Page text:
Belgium regulator FSMA warns against six boiler room scams

fma warning

Belgium’s financial regulator the Financial Services and Markets Authority (FSMA) just issued a warning against several companies engaging in unauthorized activities on the Belgian market.

The companies are the following:

  • Bellmore Group, operating at
  • Devin Consultants, operating at
  • Excon Fuji Securities, operating at
  • Olivier and Mann, operating at
  • Orix Capital Trading, operating at
  • Westward Holdings, operating at

The above companies are not authorized to provide investment services in Belgium.

For these reasons, the FSMA strongly advises against responding to any offer of financial services made by the companies listed above and against transferring money to any account number they might mention.

Moreover, according to information in the possession of the FSMA, these companies may be “boiler rooms”.

Boiler room fraud is a type of fraud that generally involves contacting consumers unsolicited, often by telephone, offering to sell them shares or other financial products. In recent times, the services being offered have diversified. Products currently being offered also include: management accounts, term deposit accounts, investment advice, investment in crowdfunding, etc.

Although the boiler rooms claim to be an authorized service provider with a professional website and forms to fill out, they are in reality fraudsters who offer fictitious or worthless products or services.

As a rule, the consumer is enticed to make an initial, limited investment that very soon appears to be profitable. After that, the consumer is asked to make more and more additional investments. But when a consumer asks for his or her money back, this proves to be impossible without making additional payments and/or the new investments begin to lose money..

The fraudsters often put the consumer under severe pressure (hence the term “boiler room”), insisting that they keep making further payments. In the end, the consumer will never get the invested money back.

In order to prevent consumers from falling victim to this type of investment fraud, the FSMA has made the following recommendations:

  • Always verify the identity of the company (company identity, home country, etc.) offering you financial services. If the company cannot be clearly identified, it should not be trusted. If the company is located outside the European Union, you will also have to be aware of the difficulty of legal recourse in the event of a potential dispute.
  • Check whether the company holds an authorization by consulting the lists published on the FSMA website – click on “Check your provider”.
  • Consult the warnings published on the FSMA website as well as on the website of foreign supervisory authorities and of IOSCO (link is external). Check if the company offering you a financial service has been named in a warning. Search not only for the name of the company(ies) in question but also for the companies to which you are being asked to transfer money.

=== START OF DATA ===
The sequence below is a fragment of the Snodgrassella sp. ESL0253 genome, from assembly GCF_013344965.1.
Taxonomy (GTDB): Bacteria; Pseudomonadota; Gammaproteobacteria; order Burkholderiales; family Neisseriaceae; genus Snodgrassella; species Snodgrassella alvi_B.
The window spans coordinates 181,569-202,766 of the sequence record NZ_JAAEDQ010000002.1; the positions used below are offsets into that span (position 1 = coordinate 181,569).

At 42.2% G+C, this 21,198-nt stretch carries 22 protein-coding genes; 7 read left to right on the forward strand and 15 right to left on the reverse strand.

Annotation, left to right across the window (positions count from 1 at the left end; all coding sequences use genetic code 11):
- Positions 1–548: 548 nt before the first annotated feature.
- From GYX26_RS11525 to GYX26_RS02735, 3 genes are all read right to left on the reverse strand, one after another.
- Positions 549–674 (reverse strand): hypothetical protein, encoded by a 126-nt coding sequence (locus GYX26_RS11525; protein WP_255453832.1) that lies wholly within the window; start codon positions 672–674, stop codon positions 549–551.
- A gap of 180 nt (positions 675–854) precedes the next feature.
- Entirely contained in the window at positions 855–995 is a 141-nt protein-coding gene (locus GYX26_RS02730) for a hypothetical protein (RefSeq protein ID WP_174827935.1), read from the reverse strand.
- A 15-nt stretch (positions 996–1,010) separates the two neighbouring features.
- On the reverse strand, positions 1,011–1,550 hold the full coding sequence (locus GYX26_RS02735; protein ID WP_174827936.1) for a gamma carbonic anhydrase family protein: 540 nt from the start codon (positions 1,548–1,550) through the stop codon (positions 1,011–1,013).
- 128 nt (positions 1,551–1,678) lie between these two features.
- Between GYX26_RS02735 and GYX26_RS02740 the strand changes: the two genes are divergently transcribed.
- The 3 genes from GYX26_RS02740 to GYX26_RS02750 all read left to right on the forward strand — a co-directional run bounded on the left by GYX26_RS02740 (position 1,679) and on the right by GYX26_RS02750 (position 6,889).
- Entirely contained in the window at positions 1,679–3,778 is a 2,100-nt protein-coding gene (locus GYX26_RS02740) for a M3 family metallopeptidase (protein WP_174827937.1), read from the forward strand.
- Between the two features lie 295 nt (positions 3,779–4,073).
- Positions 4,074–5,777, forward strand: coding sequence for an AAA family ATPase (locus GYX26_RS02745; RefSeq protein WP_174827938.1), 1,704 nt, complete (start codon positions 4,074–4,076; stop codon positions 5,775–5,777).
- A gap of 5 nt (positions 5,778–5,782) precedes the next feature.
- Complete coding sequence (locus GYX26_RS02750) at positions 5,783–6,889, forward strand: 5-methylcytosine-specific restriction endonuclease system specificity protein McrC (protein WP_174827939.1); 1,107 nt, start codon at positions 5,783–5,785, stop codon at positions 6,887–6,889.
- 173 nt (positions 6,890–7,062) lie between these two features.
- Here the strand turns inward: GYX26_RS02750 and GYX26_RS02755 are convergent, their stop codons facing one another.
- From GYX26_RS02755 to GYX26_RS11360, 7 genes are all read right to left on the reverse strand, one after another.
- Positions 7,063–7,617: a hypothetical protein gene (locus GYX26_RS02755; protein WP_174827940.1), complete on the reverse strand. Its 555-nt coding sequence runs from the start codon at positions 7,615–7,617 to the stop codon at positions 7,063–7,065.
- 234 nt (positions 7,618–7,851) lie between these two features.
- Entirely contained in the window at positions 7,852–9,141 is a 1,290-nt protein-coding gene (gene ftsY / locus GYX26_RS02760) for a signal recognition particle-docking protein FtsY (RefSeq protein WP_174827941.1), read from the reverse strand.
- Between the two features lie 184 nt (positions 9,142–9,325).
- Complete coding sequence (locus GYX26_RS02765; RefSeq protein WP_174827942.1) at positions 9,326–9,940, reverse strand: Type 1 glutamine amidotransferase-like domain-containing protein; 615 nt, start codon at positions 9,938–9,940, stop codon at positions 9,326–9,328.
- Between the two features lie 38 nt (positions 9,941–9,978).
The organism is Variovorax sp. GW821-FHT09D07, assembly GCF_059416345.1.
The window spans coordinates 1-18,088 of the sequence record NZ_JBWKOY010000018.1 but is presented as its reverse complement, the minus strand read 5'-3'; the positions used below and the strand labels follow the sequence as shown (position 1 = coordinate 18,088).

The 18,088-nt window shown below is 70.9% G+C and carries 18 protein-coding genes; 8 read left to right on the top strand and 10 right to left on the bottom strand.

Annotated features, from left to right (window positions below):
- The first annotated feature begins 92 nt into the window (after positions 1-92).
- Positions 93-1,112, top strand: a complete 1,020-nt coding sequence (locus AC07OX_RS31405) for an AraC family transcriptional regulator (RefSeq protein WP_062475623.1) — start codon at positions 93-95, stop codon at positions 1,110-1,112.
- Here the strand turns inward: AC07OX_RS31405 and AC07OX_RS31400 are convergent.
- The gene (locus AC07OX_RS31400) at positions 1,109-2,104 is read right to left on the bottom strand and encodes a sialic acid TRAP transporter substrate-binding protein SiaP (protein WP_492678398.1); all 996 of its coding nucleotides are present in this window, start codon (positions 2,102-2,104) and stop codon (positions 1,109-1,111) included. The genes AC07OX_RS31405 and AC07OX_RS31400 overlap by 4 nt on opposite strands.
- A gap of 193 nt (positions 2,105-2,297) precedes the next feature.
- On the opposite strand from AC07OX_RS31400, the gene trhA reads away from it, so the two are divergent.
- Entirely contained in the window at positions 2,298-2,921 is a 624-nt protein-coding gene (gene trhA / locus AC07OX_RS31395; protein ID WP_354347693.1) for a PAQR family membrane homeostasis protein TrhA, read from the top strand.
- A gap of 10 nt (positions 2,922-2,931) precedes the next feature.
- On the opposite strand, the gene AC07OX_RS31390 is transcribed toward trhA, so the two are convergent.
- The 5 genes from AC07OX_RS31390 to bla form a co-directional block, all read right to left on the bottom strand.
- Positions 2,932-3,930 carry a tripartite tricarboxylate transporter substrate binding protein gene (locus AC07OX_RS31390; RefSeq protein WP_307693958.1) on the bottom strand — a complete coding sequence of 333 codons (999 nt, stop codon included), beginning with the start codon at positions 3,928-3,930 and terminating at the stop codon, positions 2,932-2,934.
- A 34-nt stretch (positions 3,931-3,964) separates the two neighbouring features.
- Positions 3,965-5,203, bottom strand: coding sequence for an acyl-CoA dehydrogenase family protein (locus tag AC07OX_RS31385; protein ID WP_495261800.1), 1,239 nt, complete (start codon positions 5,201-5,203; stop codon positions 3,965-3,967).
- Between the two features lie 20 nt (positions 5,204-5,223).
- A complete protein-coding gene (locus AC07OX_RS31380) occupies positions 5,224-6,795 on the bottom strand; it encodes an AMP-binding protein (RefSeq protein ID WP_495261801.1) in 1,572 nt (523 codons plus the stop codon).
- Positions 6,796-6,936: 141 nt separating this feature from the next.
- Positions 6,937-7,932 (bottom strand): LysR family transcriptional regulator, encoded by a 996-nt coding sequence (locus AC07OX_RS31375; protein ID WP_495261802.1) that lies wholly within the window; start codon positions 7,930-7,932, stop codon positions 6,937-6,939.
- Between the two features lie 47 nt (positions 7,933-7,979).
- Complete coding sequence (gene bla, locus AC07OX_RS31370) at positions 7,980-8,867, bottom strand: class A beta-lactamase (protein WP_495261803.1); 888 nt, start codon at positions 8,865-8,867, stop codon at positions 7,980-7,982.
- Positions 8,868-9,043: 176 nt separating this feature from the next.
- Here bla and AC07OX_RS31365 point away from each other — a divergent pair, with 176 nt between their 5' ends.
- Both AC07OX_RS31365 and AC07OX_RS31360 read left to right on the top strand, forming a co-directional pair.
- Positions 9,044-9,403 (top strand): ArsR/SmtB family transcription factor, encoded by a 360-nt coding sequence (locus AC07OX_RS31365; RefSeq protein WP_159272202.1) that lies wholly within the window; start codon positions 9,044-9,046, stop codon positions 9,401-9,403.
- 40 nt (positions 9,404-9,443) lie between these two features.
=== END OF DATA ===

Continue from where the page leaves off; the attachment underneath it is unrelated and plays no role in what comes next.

• Be wary of unsolicited phone calls/emails (cold calling), that is, where no prior request has been made by the investor. Such calls are often indications of an attempt at fraud.
  • Be wary of requests to transfer money to a country without any connection to the company or to the State of which the investor is resident. Please note that in the case of boiler room fraud, requests to transfer money are made most often toward accounts opened with banks based in Asia.
  • Be wary of (promises of) completely disproportionate returns. Fraudsters frequently present significant earnings at the beginning, until the day when the investor asks to withdraw the funds invested.
  • Do not accept uncritically the information provided by such companies. It is not uncommon for a company to claim to be authorized to offer financial services although this is not the case. Be sure always to verify the information you are given.
  • Be wary as well of “cloned firms”: companies that pass themselves off as different, lawful companies even though they in fact have no connection with the latter. A close look at the email addresses or contact details for the companies in question may prove useful in order to detect potential fraud of this sort.
  • Ask your intermediary for clear and comprehensible information. Never invest if you do not understand precisely what is being offered.
  • Be all the more suspicious if the issuer makes the payout of returns conditional on an additional payment and/or the payment of a tax. These additional demands are often the sign of fraud.
  • Company directors and managers should be extremely vigilant. Many boiler rooms target that group in particular.

The official warning can be seen here.

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